• Jon: My advice for anyone transitiong is to be deliberate. The people in the military are usually drivers – so be deliberate. The business world for me was still very restrictive. I wanted to control my own destiny. I wanted to choose when I take vacation, that’s why I left the mlitary. I like building things and making things – I like creating things. I wanted to have more ownership about it. I also wanted a bigger purpose. All of our companies have been social mission companies – wanting to make the world a better place. We were sitting down on a Thursday evening – are we going to do the startup thing.
  • What was the Everblue experience?
    • Jon: we ended up selling it after about four years. We chose a problem we wanted to focus on and then from there we did a “movement to contact” – develop the intelligence around the enemy. We talked to every expert we could, and in that process became knoweldable experts. That took about two years. IN that process became experts. People said ‘if you could solve this porblem, we’d pay you’ but without those two years of turning over rocks… we wouldn’t have foudn it. I don’t think it’s about the idea – it’s about the idea you’re solving. If it was obvious the problem you’re trying to solve it would already.
  • How did you make money?
    • Jon: We did a lot of the research while at other companies. Chris gets the credit – he jumped off his job and started full time. Anyone in the military if I said in the next year you need to replace your salary, I think anyone in the military can do that. I give Chris credit for tdoing that because he did it first.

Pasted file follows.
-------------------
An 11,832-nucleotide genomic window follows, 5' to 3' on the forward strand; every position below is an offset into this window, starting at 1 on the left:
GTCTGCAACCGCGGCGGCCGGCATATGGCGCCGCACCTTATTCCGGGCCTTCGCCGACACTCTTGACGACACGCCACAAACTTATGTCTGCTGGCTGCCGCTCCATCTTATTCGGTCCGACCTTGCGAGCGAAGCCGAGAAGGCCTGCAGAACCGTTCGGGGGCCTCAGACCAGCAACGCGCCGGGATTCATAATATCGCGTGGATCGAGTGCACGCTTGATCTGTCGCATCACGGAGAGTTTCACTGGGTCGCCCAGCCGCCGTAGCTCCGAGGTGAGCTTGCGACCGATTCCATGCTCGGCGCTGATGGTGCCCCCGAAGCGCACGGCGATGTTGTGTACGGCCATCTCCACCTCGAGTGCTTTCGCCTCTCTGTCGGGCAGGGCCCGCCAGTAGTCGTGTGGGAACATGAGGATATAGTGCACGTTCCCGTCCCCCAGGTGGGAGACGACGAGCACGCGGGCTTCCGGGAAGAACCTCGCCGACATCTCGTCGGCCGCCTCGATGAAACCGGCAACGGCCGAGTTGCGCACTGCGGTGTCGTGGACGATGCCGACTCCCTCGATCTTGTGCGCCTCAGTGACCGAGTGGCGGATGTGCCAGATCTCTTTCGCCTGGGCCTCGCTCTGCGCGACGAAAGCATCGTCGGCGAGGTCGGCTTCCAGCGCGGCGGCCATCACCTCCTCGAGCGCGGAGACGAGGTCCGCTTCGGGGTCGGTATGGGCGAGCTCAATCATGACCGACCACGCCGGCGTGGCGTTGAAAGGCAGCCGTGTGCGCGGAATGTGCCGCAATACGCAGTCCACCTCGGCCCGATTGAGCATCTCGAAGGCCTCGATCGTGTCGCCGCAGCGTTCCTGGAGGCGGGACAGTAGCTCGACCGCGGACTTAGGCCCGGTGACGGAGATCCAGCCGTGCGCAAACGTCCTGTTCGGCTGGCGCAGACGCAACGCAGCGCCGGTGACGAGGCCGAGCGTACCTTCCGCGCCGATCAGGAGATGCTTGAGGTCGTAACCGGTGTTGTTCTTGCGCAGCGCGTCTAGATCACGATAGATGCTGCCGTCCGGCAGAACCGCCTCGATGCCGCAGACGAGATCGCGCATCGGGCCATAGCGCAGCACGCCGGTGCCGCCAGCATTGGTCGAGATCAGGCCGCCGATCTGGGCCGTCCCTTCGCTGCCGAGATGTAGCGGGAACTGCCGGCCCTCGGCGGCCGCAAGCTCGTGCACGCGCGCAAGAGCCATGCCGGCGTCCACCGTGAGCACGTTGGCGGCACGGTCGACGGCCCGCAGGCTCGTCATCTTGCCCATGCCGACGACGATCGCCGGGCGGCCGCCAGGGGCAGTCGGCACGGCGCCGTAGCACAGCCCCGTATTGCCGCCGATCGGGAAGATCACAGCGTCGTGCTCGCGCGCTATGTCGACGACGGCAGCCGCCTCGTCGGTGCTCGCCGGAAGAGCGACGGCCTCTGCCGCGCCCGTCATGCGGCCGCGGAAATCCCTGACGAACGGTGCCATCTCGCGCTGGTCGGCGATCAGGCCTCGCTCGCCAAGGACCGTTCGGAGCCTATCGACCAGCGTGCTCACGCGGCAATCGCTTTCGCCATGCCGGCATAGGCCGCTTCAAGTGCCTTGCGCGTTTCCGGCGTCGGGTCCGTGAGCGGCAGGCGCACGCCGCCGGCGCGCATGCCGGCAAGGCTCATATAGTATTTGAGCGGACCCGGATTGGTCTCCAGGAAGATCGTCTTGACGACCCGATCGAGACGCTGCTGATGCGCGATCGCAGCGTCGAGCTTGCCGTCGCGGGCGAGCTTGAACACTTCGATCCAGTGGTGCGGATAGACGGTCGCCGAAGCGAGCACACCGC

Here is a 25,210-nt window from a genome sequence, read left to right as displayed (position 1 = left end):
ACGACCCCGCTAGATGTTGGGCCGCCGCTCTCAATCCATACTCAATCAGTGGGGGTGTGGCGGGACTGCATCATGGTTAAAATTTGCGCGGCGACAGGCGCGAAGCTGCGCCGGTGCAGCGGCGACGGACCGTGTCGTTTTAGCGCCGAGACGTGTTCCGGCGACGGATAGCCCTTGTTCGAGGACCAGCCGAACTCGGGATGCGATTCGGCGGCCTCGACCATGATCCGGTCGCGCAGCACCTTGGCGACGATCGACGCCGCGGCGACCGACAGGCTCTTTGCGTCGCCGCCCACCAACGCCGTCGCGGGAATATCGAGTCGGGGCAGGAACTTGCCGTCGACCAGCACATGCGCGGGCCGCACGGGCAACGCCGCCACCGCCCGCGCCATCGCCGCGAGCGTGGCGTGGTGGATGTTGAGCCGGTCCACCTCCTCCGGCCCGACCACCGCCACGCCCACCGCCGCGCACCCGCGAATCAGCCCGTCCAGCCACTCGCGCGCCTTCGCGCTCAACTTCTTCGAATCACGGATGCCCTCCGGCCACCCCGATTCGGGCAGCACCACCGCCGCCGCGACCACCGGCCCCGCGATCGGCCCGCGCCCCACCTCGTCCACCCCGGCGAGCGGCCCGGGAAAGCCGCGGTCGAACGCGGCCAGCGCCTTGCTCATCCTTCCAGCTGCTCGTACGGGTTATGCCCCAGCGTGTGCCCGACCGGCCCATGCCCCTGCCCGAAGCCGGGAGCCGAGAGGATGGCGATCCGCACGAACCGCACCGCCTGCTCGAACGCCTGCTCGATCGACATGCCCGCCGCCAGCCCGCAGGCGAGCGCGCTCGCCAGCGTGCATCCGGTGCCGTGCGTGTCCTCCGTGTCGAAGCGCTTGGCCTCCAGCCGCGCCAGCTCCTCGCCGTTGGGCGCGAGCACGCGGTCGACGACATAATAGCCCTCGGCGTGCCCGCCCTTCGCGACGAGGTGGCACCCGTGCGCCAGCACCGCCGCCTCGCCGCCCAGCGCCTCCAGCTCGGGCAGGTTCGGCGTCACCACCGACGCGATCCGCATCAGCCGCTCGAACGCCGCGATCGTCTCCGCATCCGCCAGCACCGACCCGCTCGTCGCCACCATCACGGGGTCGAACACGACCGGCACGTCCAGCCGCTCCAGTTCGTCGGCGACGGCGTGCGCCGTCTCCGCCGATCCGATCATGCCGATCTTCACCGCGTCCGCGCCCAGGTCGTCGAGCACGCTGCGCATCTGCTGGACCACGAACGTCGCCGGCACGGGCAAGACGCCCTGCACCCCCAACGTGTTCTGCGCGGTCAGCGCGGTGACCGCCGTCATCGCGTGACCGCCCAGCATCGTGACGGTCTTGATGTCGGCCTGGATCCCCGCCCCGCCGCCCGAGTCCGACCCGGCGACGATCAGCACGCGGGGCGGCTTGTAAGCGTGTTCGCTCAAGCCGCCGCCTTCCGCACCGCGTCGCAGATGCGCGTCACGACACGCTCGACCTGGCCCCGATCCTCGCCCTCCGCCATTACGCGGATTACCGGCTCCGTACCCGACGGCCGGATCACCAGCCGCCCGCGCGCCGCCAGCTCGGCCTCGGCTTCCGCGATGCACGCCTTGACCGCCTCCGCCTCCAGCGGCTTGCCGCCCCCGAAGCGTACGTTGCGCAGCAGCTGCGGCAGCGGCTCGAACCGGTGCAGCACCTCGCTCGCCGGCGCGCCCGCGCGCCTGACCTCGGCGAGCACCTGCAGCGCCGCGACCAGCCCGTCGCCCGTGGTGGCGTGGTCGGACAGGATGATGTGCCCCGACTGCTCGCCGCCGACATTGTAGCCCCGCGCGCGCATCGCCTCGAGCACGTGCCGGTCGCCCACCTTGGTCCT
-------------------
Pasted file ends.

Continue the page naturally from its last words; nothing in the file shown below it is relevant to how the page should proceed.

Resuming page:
• Chris: For me it was really scary to think about taking that leap. the exercise that was most helpful to me. I got out of the Army and bought a house and the mortgage rates were higher then than now. My wife had a lot of student loan debt – financially even being in the corporate sector I had so many expenses – gym membership, laundry, etc. There’s this fear of – what can I do if I don’t pay the bills. What liberated me was: what happens if I don’t pay the bills. It was just my wife and I at the time. She had just graduated from grad school. The day I quit, she was working at B&N for $8 / hr, so household income was $20k per year. We had all these bills, and I thought what happens if we burn through savings and the bank takes my house… we’d move in with our parents and go get a job again and figure it out. We have a family and support network to get through it. It wouldn’t be pleasant, but compared to things I saw in the Army, it’s not that scary. We thought we’d do energy audits on homes when we started out. We had lined up thousands of homes of work. Along the way we got training on this. Jon threw up on Google Adwords a one page website that offered training. People started to call to ask for training – then we shifted to a training business that over the next year or two we grew to 100 or so locations.